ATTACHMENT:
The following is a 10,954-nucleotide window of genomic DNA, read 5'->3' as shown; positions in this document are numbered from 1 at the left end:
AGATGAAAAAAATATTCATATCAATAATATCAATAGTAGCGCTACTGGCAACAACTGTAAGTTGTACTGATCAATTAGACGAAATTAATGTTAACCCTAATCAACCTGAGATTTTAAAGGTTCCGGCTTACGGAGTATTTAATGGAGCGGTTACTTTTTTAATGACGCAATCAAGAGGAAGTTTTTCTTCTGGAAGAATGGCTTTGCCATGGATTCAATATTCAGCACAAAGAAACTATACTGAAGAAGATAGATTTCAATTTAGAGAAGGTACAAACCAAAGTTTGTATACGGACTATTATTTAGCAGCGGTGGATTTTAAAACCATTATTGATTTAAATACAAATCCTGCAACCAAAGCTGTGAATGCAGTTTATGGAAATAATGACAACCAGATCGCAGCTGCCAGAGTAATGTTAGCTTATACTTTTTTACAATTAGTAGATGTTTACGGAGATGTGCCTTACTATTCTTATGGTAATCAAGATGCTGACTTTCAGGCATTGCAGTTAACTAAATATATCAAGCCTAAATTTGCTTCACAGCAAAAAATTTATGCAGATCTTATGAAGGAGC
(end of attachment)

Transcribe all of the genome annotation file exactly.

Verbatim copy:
The following is a 10,954-nucleotide window of genomic DNA, read 5'->3' as shown; positions in this document are numbered from 1 at the left end:
AGATGAAAAAAATATTCATATCAATAATATCAATAGTAGCGCTACTGGCAACAACTGTAAGTTGTACTGATCAATTAGACGAAATTAATGTTAACCCTAATCAACCTGAGATTTTAAAGGTTCCGGCTTACGGAGTATTTAATGGAGCGGTTACTTTTTTAATGACGCAATCAAGAGGAAGTTTTTCTTCTGGAAGAATGGCTTTGCCATGGATTCAATATTCAGCACAAAGAAACTATACTGAAGAAGATAGATTTCAATTTAGAGAAGGTACAAACCAAAGTTTGTATACGGACTATTATTTAGCAGCGGTGGATTTTAAAACCATTATTGATTTAAATACAAATCCTGCAACCAAAGCTGTGAATGCAGTTTATGGAAATAATGACAACCAGATCGCAGCTGCCAGAGTAATGTTAGCTTATACTTTTTTACAATTAGTAGATGTTTACGGAGATGTGCCTTACTATTCTTATGGTAATCAAGATGCTGACTTTCAGGCATTGCAGTTAACTAAATATATCAAGCCTAAATTTGCTTCACAGCAAAAAATTTATGCAGATCTTATGAAGGAGC